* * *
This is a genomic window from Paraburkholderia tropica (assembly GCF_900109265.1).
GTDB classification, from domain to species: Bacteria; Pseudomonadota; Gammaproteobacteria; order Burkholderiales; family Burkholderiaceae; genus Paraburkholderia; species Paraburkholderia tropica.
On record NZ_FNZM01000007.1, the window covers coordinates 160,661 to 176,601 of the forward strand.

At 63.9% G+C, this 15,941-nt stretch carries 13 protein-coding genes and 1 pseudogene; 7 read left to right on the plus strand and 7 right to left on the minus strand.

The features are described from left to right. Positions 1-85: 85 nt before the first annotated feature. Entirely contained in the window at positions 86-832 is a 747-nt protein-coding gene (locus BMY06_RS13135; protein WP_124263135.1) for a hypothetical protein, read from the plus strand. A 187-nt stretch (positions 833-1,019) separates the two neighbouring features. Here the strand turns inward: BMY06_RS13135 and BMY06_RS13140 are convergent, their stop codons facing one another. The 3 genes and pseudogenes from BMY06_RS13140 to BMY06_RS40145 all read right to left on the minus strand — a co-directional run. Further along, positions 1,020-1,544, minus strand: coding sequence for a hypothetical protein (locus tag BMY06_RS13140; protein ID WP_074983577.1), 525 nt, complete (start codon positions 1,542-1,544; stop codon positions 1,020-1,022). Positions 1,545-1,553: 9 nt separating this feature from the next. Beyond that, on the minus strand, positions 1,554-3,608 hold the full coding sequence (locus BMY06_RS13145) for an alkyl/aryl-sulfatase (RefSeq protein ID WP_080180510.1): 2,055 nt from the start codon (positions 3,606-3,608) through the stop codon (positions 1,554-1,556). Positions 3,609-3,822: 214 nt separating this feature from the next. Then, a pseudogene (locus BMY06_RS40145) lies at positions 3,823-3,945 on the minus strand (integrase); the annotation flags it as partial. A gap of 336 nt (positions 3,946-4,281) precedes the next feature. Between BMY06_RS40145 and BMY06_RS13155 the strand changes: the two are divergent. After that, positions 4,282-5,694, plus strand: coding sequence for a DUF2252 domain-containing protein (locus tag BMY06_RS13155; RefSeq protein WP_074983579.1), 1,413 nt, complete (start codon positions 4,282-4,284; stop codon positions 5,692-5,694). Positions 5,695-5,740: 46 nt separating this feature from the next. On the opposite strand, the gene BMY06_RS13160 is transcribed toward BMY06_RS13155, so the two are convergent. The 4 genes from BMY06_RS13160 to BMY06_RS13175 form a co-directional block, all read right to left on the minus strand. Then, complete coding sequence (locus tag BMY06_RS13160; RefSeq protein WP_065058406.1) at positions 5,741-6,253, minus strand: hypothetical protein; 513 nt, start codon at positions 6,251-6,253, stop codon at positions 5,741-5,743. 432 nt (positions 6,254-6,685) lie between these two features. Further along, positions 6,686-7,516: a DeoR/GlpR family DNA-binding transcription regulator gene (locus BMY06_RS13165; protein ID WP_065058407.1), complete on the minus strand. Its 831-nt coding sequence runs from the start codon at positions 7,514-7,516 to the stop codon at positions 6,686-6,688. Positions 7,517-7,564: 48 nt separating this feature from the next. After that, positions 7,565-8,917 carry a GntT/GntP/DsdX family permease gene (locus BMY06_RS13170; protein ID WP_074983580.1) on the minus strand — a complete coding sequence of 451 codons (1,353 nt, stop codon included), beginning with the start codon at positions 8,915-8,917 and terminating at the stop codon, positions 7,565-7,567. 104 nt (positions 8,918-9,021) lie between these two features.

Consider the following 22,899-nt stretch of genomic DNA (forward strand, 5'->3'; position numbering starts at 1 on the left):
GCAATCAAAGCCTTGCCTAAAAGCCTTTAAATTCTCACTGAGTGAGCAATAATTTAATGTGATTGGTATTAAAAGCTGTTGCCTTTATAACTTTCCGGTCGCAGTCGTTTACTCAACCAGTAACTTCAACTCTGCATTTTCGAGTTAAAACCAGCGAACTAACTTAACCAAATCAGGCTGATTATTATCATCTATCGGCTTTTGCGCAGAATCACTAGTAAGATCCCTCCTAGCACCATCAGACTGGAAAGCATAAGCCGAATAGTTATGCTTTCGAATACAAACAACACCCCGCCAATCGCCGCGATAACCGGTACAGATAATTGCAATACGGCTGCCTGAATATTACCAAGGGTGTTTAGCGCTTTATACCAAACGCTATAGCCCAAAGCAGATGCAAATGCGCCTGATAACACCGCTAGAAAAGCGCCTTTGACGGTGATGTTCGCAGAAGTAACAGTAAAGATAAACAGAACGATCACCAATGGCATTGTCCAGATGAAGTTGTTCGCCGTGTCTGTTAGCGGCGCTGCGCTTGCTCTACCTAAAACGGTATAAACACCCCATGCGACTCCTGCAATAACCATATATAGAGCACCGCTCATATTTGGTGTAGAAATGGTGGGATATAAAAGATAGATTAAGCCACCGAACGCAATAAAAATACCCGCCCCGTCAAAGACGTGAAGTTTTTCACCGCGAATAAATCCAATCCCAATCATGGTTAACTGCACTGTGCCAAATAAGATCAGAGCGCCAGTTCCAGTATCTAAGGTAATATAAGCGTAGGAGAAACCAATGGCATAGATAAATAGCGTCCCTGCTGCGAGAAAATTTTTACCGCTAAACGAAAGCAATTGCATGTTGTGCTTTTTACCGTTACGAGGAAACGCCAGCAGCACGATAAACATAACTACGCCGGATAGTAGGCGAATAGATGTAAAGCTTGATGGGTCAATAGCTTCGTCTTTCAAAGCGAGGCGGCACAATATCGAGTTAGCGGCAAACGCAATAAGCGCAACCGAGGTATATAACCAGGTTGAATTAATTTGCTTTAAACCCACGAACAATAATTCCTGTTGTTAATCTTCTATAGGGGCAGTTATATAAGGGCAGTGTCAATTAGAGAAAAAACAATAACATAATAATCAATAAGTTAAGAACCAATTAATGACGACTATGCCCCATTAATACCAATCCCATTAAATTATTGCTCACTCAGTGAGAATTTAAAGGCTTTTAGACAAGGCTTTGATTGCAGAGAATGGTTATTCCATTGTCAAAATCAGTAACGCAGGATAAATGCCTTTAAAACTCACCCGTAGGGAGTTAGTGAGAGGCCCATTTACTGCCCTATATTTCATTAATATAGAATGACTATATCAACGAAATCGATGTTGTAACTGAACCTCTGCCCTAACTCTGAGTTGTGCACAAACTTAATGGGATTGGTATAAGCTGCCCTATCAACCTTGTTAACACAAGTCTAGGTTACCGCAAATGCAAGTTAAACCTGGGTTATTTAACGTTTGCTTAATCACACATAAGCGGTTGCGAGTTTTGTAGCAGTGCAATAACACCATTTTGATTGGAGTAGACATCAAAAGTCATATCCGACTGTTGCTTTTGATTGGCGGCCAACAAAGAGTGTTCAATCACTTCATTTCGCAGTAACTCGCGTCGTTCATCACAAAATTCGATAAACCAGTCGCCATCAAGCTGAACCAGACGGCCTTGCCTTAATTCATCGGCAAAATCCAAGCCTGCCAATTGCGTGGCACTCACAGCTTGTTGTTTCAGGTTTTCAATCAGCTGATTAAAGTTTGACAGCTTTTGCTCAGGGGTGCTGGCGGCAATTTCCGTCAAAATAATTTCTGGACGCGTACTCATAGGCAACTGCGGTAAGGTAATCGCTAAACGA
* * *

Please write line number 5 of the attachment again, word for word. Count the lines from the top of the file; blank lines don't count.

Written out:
The features are described from left to right. Positions 1-85: 85 nt before the first annotated feature. Entirely contained in the window at positions 86-832 is a 747-nt protein-coding gene (locus BMY06_RS13135; protein WP_124263135.1) for a hypothetical protein, read from the plus strand. A 187-nt stretch (positions 833-1,019) separates the two neighbouring features. Here the strand turns inward: BMY06_RS13135 and BMY06_RS13140 are convergent, their stop codons facing one another. The 3 genes and pseudogenes from BMY06_RS13140 to BMY06_RS40145 all read right to left on the minus strand — a co-directional run. Further along, positions 1,020-1,544, minus strand: coding sequence for a hypothetical protein (locus tag BMY06_RS13140; protein ID WP_074983577.1), 525 nt, complete (start codon positions 1,542-1,544; stop codon positions 1,020-1,022). Positions 1,545-1,553: 9 nt separating this feature from the next. Beyond that, on the minus strand, positions 1,554-3,608 hold the full coding sequence (locus BMY06_RS13145) for an alkyl/aryl-sulfatase (RefSeq protein ID WP_080180510.1): 2,055 nt from the start codon (positions 3,606-3,608) through the stop codon (positions 1,554-1,556). Positions 3,609-3,822: 214 nt separating this feature from the next. Then, a pseudogene (locus BMY06_RS40145) lies at positions 3,823-3,945 on the minus strand (integrase); the annotation flags it as partial. A gap of 336 nt (positions 3,946-4,281) precedes the next feature. Between BMY06_RS40145 and BMY06_RS13155 the strand changes: the two are divergent. After that, positions 4,282-5,694, plus strand: coding sequence for a DUF2252 domain-containing protein (locus tag BMY06_RS13155; RefSeq protein WP_074983579.1), 1,413 nt, complete (start codon positions 4,282-4,284; stop codon positions 5,692-5,694). Positions 5,695-5,740: 46 nt separating this feature from the next. On the opposite strand, the gene BMY06_RS13160 is transcribed toward BMY06_RS13155, so the two are convergent. The 4 genes from BMY06_RS13160 to BMY06_RS13175 form a co-directional block, all read right to left on the minus strand. Then, complete coding sequence (locus tag BMY06_RS13160; RefSeq protein WP_065058406.1) at positions 5,741-6,253, minus strand: hypothetical protein; 513 nt, start codon at positions 6,251-6,253, stop codon at positions 5,741-5,743. 432 nt (positions 6,254-6,685) lie between these two features. Further along, positions 6,686-7,516: a DeoR/GlpR family DNA-binding transcription regulator gene (locus BMY06_RS13165; protein ID WP_065058407.1), complete on the minus strand. Its 831-nt coding sequence runs from the start codon at positions 7,514-7,516 to the stop codon at positions 6,686-6,688. Positions 7,517-7,564: 48 nt separating this feature from the next. After that, positions 7,565-8,917 carry a GntT/GntP/DsdX family permease gene (locus BMY06_RS13170; protein ID WP_074983580.1) on the minus strand — a complete coding sequence of 451 codons (1,353 nt, stop codon included), beginning with the start codon at positions 8,915-8,917 and terminating at the stop codon, positions 7,565-7,567. 104 nt (positions 8,918-9,021) lie between these two features.